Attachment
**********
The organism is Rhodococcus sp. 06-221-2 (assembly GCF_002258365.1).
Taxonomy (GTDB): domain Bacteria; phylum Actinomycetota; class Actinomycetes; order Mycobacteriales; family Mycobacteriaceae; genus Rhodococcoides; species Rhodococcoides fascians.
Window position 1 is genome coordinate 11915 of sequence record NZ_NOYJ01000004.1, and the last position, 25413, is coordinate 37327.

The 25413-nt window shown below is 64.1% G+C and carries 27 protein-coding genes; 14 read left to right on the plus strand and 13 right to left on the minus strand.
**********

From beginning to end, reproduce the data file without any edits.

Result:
The organism is Rhodococcus sp. 06-221-2 (assembly GCF_002258365.1).
Taxonomy (GTDB): domain Bacteria; phylum Actinomycetota; class Actinomycetes; order Mycobacteriales; family Mycobacteriaceae; genus Rhodococcoides; species Rhodococcoides fascians.
Window position 1 is genome coordinate 11915 of sequence record NZ_NOYJ01000004.1, and the last position, 25413, is coordinate 37327.

The 25413-nt window shown below is 64.1% G+C and carries 27 protein-coding genes; 14 read left to right on the plus strand and 13 right to left on the minus strand.